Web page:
After retiring, Dr. Jon audited UWM history classes with his pal Sidney Lieberman, studying harder than students who actually had to take exams. Dr. Jon, of course, was constantly reading, on many subjects, as a daily requirement and not a hobby. Dr. Jon also loved to engage in vigorous topical and timely political discussions, daily walks, his dogs (especially their walks, and tricking them into thinking he had thrown a sock their way, when it was nestled behind his back), the symphony, the theatre, the great West, the beauty of Western Canada, good games of squash, his family and, above all, his “beauty” of a wife. And, life. Dr. Jon loved life.

More than anything, Dr. Jon adored his family. He was proud of his doctor daughter (presenting with her as she received her M.D.) and lawyer son and lawyer daughter, but he would have been proud of them no matter what their professions. He engrossed his grandson at an early age, reading him Men Against Death to Captain Underpants, and later giving him the history greats (Meacham, McCullough, Massey, De Voto). He took great pleasure and pride in watching his grandson grow up to be such a fine young man.

Shirley was not just the love of Dr. Jon’s life; she was his life. Their shared, rich life was driven by their kindness, generosity, belief in people’s basic goodness and, of course, absolute devotion to each other and their family. Shirley will certainly honor Dr. Jon as she continues his legacy.

Special thanks to Dr. V.K. Rao, a former student and practitioner with Dr. Jon, who made house calls to this colleague turned special patient for years. To Barb O’Neill and the Cunninghams. And to the caregivers, including Jun, Trix, Yoyee Arce (who helped dad for over two of his last three years) and Marcia Ferguson (who coaxed him to open his eyes, smile and eat in his last hospital stay). Marcia will especially miss the daily clacking of his walker and his “Good Morning” as he peered around the corner into the kitchen.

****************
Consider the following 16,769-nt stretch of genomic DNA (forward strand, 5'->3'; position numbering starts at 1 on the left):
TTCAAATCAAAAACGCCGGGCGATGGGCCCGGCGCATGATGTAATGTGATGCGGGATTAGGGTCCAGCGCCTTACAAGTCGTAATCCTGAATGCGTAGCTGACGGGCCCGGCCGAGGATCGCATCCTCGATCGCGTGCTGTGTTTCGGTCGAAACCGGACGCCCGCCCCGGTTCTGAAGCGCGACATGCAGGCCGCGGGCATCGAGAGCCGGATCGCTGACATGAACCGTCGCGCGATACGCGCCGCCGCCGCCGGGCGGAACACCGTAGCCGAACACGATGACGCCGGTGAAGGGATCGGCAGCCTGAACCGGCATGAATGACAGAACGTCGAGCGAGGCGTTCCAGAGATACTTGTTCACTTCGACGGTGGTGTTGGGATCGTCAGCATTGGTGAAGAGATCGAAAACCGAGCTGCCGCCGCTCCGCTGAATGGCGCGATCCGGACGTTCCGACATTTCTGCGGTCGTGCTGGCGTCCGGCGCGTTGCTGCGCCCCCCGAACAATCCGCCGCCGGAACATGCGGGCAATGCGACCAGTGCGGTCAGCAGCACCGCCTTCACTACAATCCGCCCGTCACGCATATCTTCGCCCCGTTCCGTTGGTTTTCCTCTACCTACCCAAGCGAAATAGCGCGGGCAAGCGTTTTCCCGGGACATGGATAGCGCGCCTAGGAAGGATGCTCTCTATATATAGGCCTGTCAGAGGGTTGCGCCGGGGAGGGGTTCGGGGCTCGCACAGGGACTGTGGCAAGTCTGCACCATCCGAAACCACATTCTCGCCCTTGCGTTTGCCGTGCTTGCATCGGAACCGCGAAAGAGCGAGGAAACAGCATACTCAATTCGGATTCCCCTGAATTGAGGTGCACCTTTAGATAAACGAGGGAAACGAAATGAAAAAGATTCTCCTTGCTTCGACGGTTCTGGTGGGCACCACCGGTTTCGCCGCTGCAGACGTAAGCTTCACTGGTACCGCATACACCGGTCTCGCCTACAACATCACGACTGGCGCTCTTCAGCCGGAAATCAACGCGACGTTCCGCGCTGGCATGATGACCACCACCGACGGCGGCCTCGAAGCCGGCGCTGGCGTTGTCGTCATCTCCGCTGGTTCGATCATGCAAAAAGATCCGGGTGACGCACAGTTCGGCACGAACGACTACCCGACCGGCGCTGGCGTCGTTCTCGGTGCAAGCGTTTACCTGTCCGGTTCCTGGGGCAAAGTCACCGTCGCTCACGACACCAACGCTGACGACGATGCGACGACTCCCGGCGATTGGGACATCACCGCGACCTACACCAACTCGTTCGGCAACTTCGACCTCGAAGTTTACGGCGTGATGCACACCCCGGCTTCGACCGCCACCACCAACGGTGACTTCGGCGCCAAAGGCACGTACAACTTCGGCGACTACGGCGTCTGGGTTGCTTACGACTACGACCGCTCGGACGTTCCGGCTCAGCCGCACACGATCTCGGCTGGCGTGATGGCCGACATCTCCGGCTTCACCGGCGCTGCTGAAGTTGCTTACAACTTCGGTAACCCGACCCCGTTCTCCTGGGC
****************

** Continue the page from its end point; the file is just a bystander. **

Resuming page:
Services will be private. To honor Dr. Jon, read, vote, and read some more. Go to the library, one of his favorite places. Donate to Milwaukee Public Library Foundation, the Medical College of Wisconsin, or Doctors Without Borders.

Goodman-Bensman Whitefish Bay Funeral Home
4750 North Santa Monica Boulevard (414) 964-3111

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3 Comments

  1. LEONARD SONNY MARCUS 12/16/2019 11:49 am

    I NEVER MET DR. JON, BUT AFTER READING HIS OBITUARY, I FEEL LIKE I HAVE MISSED A GREAT DEAL BY NEVER MEETING HIM. HIS HISTORY ALONG WITH HIS WIFE,SHIRLEY’S DEMONSTRATE “LOVE, COMPASSION & GENEROSITY ” TRAITS THAT ARE RARE IN OUR WORLD TODAY. HE MAY HAVE BEEN AN ATHIEST, BUT HE HAS FOLLOWED THE “TEN COMMANDMENTS” TO ITS “FULLEST”
    GOD BLESS HIM AND HIS FAMILY…
    SONNY MARCUS

    Reply
  2. Gini and Daniel Holland 12/17/2019 12:57 pm

    May you be comforted by your good memories of this wonderful man.

    Reply
  3. Bob Aronin 12/25/2019 12:32 am

    John was a man I admired, respected, learned from and loved. I was among many who can say that. His greatness was in his goodness, decency, heart and humility.

    I say these thiis, not because he died, but because he lived.

    He was bewildered by prejudice cruelty, avarice and inhumanity. He understood kindness, caring, and devotion.

    My heart hurts. But, I find solace remembering the gift he was in my life.

    Reply